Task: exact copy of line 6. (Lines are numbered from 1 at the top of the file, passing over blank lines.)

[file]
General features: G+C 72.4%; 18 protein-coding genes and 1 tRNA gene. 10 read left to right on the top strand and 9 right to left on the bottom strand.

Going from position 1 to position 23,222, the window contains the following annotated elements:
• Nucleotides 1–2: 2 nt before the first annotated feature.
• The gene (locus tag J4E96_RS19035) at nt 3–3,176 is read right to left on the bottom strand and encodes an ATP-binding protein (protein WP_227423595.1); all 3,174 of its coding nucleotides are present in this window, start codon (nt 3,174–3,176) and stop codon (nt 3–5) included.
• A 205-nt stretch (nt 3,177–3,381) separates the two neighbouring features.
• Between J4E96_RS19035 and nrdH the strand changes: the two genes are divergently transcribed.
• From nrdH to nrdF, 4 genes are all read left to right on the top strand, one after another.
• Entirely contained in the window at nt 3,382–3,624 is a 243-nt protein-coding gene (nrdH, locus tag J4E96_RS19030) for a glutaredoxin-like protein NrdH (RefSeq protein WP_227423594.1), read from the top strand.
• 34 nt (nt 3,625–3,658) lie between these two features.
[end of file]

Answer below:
• Between J4E96_RS19035 and nrdH the strand changes: the two genes are divergently transcribed.